In 10 Words or Less
Laughing at being a Mexican-American dad
Loves: Al Madrigal, The Daily Show, stand-up comedy, my daughter
Likes: Comedy albums
Dislikes: Family comedy
Hates: Missing Mel
Back in 2006, Comedy Central put out a two-disc sampler of their comedy albums called Double Chunk, which featured plenty of great up-and-coming acts including Daniel Tosh, Demitri Martin and Mike Birbiglia, but the one that stood out to me for the longest time was from Al Madrigal. The bit, about him going to buy a Christmas tree with his kid and how kids pick up language from their parents, was hysterical, but unlike many of the other performers, I didn't hear much of him after that. Apparently he's a bit of a late bloomer though, emerging as a great correspondent on The Daily Show, with an hour-long special now to boot.
Recorded at the Moody Theater in Austin, Texas, the special includes the concepts Madrigal has become known for, including the funny parts of being a father and Mexican/hispanic-American culture. That may sound a touch hacky, but he keeps it on the right side of hilarity, thanks to his use of accents and control of his voice, and a sense of disbelief with what he's observing. His talk of nature-loving cholos, the cholo soccer dad and the day labor draft is great (though white guilt can creep in, making you wonder where the laughs are coming from) and his bits about family are funny without being cute or safe. Describing his kids in a bouncy house as "coked-up young republicans" tells you what you need to know about his saccharine-free view of the household.
If you've got kids, you'll get far more enjoyment out of his family bits, like his kid's disappointment with the family's house or the adult value of playdates. However, Madrigal's delivery makes them universally appealing, and the jokes aren't so specific to the experience of parents to exclude others (even when he goes after couples without kids for their freedom-filled lives.) If you're not a parent, you were once a kid, and you can appreciate the generational clashes between Madrigal and his kids, especially the things they say to him that they learned from television.
Being Mexican-American and a dad isn't the only source of his comedy though, and the other areas he touches on may be even funnier than the jokes in his wheelhouse. A segment on getting a massage, including the options available and the not-so-erotic possibilities, offers up one of the most memorable lines of the special, while a bit about racist stuff on TV, including a breakdown of a recent Golden Corral commercial, made me laugh harder than I have in a long time. Madrigal even gets into longer storytelling, which combines his strengths in the tale of an accidentally-drugged middle-aged Guatemalan cleaning lady. Not everything hits though, with a bit about wi-fi network names landing lighter than it should considering its position in the line-up, but his average is high enough to let such lower moments slide.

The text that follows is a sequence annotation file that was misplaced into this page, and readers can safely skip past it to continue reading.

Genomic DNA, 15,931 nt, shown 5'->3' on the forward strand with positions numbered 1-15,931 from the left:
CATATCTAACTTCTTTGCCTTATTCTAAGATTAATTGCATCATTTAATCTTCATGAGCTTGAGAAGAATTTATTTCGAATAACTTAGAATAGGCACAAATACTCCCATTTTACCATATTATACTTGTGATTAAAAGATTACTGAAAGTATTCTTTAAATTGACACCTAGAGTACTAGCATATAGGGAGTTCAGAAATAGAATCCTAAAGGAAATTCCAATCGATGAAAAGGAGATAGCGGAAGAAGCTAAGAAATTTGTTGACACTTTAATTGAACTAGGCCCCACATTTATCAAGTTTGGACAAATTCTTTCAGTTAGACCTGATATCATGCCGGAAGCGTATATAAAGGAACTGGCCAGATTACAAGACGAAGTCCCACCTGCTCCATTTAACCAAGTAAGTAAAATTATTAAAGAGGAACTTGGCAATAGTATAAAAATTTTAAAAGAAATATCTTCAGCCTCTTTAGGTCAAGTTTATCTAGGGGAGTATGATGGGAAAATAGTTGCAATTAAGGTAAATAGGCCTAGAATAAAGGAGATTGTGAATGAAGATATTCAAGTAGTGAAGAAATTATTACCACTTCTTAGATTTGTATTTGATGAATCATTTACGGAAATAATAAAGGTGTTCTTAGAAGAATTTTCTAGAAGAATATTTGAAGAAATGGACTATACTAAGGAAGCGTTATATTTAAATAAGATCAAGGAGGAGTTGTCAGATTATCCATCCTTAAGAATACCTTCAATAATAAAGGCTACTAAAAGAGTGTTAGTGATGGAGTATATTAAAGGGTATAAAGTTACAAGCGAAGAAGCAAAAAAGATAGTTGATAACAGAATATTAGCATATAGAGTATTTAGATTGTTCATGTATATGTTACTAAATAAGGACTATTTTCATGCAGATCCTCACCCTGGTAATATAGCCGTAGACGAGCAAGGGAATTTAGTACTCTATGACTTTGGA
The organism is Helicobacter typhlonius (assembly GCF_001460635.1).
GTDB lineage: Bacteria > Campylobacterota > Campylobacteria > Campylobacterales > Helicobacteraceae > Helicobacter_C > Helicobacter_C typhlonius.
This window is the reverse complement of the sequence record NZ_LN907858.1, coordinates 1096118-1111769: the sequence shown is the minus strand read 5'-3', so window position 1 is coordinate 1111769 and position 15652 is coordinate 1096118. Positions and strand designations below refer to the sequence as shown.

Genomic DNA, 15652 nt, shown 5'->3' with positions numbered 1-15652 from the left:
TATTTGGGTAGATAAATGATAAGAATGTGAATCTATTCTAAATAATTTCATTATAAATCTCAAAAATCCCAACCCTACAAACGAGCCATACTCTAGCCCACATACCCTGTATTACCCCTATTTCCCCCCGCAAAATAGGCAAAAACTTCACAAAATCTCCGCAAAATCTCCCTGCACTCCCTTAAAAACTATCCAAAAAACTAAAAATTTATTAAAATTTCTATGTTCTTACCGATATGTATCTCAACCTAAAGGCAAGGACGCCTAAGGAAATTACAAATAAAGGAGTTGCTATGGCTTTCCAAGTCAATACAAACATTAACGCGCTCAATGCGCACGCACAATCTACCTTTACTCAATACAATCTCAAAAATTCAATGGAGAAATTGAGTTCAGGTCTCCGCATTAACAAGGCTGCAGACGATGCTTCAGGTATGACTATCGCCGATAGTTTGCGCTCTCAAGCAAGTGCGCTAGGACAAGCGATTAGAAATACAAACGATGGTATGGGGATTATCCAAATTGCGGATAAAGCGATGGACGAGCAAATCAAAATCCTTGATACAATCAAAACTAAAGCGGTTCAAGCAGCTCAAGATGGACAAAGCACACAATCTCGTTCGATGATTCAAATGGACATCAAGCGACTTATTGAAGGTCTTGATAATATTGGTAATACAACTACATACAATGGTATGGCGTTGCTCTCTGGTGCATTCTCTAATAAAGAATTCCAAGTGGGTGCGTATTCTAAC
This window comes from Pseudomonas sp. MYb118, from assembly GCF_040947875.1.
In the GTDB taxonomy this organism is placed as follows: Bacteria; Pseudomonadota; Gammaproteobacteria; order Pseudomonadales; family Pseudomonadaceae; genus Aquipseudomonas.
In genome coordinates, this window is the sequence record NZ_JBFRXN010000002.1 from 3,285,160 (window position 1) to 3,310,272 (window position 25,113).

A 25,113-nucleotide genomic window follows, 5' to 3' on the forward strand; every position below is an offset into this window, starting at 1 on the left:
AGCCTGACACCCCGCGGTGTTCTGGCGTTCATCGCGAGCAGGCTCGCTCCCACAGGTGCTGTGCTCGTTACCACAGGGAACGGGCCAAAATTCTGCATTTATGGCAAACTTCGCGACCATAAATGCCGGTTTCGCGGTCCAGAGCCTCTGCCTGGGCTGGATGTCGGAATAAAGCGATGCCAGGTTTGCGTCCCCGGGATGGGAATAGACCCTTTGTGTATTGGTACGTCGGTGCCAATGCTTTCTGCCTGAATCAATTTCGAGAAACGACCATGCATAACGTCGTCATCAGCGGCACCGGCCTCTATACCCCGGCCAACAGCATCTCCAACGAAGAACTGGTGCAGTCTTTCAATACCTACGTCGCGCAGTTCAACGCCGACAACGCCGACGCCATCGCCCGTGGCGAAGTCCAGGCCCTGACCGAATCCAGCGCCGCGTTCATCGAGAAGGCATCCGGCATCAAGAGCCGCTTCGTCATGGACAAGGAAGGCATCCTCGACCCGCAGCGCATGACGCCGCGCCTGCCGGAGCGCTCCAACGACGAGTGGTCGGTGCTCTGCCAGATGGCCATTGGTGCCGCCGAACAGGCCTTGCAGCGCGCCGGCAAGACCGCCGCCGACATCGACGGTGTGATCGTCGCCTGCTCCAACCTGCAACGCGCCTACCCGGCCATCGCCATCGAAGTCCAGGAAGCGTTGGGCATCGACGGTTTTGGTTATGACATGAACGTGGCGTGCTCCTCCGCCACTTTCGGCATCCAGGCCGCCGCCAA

Why is the Rabbit Crying? comes in a two-disc set, with a CD and a DVD, which are packed in a CD-size three-panel digipack with some of the creepiest sprinkles-related photography ever. The DVD features a static anamorphic widescreen menu with options to play the special, select scenes, check out the extras and adjust the set-up. There are no audio options, but subtitles are available in English SDH.
There's a unique stage design behind Madrigal that changes color with each segment, and the anamorphic widescreen transfer captures the color well and offers a nice level of fine detail, though the main long-range camera is a touch soft, and experiences a bit of pixelation The difference is extremely obvious when the image changes from the close-up camera on the edge of the stage, which is razor-sharp, to the wide angle, Overall though, it looks good.
The Dolby Digital 2.0 track on this DVD is solid, delivering Madrigal's voice clearly, and keeping it well separated from the audience, but there's nothing dynamic about the front-and-center presentation. There are no problems with distortion though.
The bonus features start with an oddity, as you get Madrigal and his buddy comedian Louis Katz doing commentary on Madrigal's 2004 episode of Comedy Central Presents (22:53). You can't watch the special with just the original audio though, which is a shame. Instead you get to hear Madrigal and Katz poke fun at the set. The problem is, without knowing the jokes, hearing them rag on them is less interesting.
The other two extras are additional Madrigal content from the Comedy Central archives, with Shorties Watching Shorties (1:51), an animated version of Madrigal's bit about his awful visit to a Mexican brothel, and his favorite correspondent bit from The Daily Show (5:28), which saw him report on the banning of high-school Mexican-Americ/an studies in Tucson, Arizona. Both are fun clips for those looking for a bit more Madrigal.
The Bottom Line
Al Madrigal's long been a favorite, because he manages to do dad comedy without coming off as hacky, and has a great control of his instrument, combing his voice and accents with his expressive face to sell his jokes well. This is a fun set, especially if you can relate to being a dad. The package looks and sounds fine and offers a few enjoyable extras to slightly extend your enjoyment.
Francis Rizzo III is a native Long Islander, where he works in academia. In his spare time, he enjoys watching hockey, writing and spending time with his wife, daughter and puppy.Check out 1106 - A Moment in Fictional Time or his convention blog called Conning Fellow
*The Reviewer's Bias section is an attempt to help readers use the review to its best effect. By knowing where the reviewer's biases lie on the film's subject matter, one can read the review with the right mindset.